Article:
We take time for tea: A New Take on an Old West African Tradition

In 2003 while on sabbatical leave from Otterbein College (now Otterbein University), I participated in a faculty development seminar in Dakar, Senegal. While on my first visit to West Africa, as a tea drinker, as opposed to one who drinks coffee, I encountered the culture of preparing and serving tea called attaya, an elaborate process whereby Senegalese-style mint tea is served in three separate stages, called “the three concoctions”:

Eat Your World, a guide to regional food and drinks around the globe, describes the ritual:

Attaya: The word itself really describes the act of making the tea, a three-cup ritual during which the attaya maker boils the tea; pours a serving into a tiny glass; pours it back and forth into another glass, creating foam and mixing the sugar; and passes the glass around. This is done three times, with each glass becoming progressively sweeter and mintier. For the tea drinkers, there’s plenty of time to sit around and socialize after a meal, which is the primary goal of attaya.

attaya tea

Here is a young child preparing tea attaya near Dakar, Senegal.

Recently I thought of this ritual when I decided to spend some time with a dear friend, a talented fellow-believer who has been a chef by profession, who is also a fellow prostate cancer victor (I prefer the term as opposed to “survivor”). He introduced me to kombucha tea, an ancient tea that has proven to be beneficial in a number of physical conditions; my friend also taught me how to make the tea on my own.  Since I wanted to spend more time with him, I decided that we would get together once a week for “tea.” As I was on my way to his house, I recalled the ritual of serving tea attaya in Senegal, and I determined that I would introduce a variation of having tea attaya style by changing the kind of tea that would be served along with a change in the conversation during “tea time.” I express my thoughts in the following poem which is literally “hot off the press:”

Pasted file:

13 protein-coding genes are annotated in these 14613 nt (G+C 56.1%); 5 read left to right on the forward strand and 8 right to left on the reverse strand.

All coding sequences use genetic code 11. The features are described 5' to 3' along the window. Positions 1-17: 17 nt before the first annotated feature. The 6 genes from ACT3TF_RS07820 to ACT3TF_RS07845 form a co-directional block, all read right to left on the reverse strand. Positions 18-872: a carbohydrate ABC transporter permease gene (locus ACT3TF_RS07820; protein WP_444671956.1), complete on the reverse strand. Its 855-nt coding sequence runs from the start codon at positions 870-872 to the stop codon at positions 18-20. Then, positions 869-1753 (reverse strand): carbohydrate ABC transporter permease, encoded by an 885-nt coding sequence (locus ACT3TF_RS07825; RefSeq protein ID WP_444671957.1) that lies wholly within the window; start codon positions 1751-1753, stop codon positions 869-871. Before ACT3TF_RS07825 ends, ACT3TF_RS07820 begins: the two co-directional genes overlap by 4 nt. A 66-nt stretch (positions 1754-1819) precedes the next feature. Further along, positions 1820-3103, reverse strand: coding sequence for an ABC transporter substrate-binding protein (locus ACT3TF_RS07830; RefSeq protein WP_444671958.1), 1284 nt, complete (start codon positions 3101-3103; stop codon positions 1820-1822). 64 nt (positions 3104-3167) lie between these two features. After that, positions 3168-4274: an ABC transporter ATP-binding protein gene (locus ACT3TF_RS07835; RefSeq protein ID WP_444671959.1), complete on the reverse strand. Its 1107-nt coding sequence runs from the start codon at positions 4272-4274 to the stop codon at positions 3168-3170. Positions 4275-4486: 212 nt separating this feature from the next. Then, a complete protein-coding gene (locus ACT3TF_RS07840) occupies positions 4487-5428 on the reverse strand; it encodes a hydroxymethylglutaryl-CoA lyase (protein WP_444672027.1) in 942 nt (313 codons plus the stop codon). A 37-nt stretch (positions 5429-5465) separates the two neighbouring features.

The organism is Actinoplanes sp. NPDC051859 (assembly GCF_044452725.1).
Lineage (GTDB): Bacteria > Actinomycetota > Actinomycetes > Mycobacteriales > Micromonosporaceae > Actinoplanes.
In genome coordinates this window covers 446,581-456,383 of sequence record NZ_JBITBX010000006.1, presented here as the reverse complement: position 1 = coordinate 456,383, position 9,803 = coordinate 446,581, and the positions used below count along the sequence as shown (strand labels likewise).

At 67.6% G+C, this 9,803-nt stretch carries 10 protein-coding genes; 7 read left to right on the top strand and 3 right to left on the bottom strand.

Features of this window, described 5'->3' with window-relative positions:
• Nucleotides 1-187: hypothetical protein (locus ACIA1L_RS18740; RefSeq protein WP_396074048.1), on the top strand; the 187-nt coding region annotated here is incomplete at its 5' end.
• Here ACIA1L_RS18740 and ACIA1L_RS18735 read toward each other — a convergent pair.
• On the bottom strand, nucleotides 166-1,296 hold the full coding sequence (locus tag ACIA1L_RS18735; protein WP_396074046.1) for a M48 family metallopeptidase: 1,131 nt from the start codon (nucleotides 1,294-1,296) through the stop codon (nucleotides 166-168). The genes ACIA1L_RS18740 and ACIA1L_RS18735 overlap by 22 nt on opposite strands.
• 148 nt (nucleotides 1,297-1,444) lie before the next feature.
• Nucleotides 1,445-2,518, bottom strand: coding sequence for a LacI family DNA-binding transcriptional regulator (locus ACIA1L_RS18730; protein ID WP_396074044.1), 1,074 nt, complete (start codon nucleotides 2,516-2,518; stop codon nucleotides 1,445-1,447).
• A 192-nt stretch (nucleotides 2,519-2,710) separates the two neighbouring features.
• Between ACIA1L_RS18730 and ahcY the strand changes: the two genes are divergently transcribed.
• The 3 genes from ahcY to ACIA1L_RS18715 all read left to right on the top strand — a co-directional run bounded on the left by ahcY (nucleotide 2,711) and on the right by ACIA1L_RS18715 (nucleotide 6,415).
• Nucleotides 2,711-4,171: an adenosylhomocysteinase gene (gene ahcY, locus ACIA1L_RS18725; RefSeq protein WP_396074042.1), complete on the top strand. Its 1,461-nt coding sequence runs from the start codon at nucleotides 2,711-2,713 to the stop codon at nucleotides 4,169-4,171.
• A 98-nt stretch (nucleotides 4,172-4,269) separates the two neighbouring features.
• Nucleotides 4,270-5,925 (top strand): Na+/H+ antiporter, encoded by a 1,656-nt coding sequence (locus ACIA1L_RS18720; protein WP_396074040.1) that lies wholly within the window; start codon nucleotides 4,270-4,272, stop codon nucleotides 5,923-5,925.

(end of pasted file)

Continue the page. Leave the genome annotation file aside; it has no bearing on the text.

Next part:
“We take time for tea”: A New Take on an Old West African Tradition

 That I may make the voice of thanksgiving heard

       and may tell of all Your wondrous works.

                         Psalm 26:7

Seasoned soldiers, two elder brothers get together.

On this phase of our lifelong journey we take time for tea,

Using this practice to encourage one another.

Tea, not prepared attaya for my brother and me

But with a soulful Western touch, not green tea with mint

But kombucha, compounded after the art of the apothecary.

We transform this ancient tradition to this extent:

We don’t talk politics but may throw that in the mix,

Not what President Obama did or did not do.

We won’t complain about the “gummit” that folks can’t fix.

We look at life through new eyes and see another view.

To some folks our conversation may seem a bit odd.

We don’t dwell on sports and reality shows:

All that we say is in context of the Word of God.

Our love for God and one another steadily grows.

Thinking about lots of things, we consider our ways.

From the teapot of God’s favor, we pour and re-pour,

Telling of God’s goodness in these last and evil days.

We sip and savor the sweetness, then we tell some more.

Oh that men would praise the Lord for his goodness,

and for his wonderful works to the children of men!   

The accompanying video shows a Senegalese man preparing tea attaya/

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